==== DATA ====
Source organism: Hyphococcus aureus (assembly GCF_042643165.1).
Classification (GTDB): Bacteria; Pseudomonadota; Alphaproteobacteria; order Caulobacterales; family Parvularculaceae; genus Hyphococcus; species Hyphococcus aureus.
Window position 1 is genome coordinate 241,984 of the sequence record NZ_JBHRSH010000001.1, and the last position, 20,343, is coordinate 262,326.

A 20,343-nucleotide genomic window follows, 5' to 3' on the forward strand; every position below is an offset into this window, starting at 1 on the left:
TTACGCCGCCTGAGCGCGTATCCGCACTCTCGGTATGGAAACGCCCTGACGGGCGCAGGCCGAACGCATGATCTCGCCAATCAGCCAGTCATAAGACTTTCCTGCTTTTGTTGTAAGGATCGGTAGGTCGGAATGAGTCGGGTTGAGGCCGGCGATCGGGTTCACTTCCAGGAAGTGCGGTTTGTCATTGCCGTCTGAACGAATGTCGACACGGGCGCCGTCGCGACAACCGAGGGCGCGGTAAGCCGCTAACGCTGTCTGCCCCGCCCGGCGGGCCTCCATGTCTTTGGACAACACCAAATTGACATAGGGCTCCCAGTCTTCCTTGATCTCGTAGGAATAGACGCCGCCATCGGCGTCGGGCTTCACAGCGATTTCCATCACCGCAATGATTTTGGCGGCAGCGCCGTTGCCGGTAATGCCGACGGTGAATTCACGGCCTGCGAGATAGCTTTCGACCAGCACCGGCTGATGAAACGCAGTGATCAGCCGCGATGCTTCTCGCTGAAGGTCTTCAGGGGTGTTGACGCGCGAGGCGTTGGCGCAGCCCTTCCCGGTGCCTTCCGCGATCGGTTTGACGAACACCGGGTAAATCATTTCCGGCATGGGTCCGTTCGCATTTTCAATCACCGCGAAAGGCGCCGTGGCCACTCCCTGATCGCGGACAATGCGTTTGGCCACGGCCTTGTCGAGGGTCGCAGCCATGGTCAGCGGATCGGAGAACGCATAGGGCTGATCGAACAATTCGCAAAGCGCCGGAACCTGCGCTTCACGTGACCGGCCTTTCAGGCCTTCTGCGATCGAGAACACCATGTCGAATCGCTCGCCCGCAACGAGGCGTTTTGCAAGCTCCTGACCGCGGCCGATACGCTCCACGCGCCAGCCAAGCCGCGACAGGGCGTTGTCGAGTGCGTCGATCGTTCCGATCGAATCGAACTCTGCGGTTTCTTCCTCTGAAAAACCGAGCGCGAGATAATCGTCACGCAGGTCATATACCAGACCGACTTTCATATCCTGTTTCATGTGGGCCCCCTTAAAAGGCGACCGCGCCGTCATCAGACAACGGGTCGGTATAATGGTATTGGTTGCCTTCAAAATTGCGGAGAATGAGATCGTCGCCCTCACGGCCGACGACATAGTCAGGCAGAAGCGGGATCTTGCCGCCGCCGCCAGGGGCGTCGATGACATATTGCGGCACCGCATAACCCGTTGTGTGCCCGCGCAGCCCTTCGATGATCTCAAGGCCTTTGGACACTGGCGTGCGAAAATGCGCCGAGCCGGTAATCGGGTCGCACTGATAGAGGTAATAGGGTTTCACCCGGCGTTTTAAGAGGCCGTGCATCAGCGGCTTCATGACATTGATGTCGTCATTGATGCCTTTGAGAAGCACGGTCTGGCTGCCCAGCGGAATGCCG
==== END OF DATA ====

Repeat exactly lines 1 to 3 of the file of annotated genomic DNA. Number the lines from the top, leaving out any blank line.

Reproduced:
Source organism: Hyphococcus aureus (assembly GCF_042643165.1).
Classification (GTDB): Bacteria; Pseudomonadota; Alphaproteobacteria; order Caulobacterales; family Parvularculaceae; genus Hyphococcus; species Hyphococcus aureus.
Window position 1 is genome coordinate 241,984 of the sequence record NZ_JBHRSH010000001.1, and the last position, 20,343, is coordinate 262,326.